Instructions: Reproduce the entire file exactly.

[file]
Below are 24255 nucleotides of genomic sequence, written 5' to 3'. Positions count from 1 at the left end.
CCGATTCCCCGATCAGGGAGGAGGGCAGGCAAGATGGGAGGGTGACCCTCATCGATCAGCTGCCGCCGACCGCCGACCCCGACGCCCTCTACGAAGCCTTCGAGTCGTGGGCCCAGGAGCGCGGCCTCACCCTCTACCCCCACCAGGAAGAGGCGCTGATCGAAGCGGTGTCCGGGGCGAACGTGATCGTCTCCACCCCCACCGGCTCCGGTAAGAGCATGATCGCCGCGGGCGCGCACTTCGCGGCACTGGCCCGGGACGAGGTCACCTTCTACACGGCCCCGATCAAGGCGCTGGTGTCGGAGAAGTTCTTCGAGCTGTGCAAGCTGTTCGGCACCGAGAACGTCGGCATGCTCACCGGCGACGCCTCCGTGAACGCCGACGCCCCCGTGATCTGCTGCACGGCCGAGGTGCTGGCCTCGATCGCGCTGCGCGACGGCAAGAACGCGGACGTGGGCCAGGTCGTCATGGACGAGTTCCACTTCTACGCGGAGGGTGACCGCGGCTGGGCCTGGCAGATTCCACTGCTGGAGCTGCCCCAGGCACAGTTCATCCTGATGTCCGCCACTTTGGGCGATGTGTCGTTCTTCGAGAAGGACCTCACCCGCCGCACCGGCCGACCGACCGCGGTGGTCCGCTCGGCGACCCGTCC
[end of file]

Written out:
Below are 24255 nucleotides of genomic sequence, written 5' to 3'. Positions count from 1 at the left end.
CCGATTCCCCGATCAGGGAGGAGGGCAGGCAAGATGGGAGGGTGACCCTCATCGATCAGCTGCCGCCGACCGCCGACCCCGACGCCCTCTACGAAGCCTTCGAGTCGTGGGCCCAGGAGCGCGGCCTCACCCTCTACCCCCACCAGGAAGAGGCGCTGATCGAAGCGGTGTCCGGGGCGAACGTGATCGTCTCCACCCCCACCGGCTCCGGTAAGAGCATGATCGCCGCGGGCGCGCACTTCGCGGCACTGGCCCGGGACGAGGTCACCTTCTACACGGCCCCGATCAAGGCGCTGGTGTCGGAGAAGTTCTTCGAGCTGTGCAAGCTGTTCGGCACCGAGAACGTCGGCATGCTCACCGGCGACGCCTCCGTGAACGCCGACGCCCCCGTGATCTGCTGCACGGCCGAGGTGCTGGCCTCGATCGCGCTGCGCGACGGCAAGAACGCGGACGTGGGCCAGGTCGTCATGGACGAGTTCCACTTCTACGCGGAGGGTGACCGCGGCTGGGCCTGGCAGATTCCACTGCTGGAGCTGCCCCAGGCACAGTTCATCCTGATGTCCGCCACTTTGGGCGATGTGTCGTTCTTCGAGAAGGACCTCACCCGCCGCACCGGCCGACCGACCGCGGTGGTCCGCTCGGCGACCCGTCC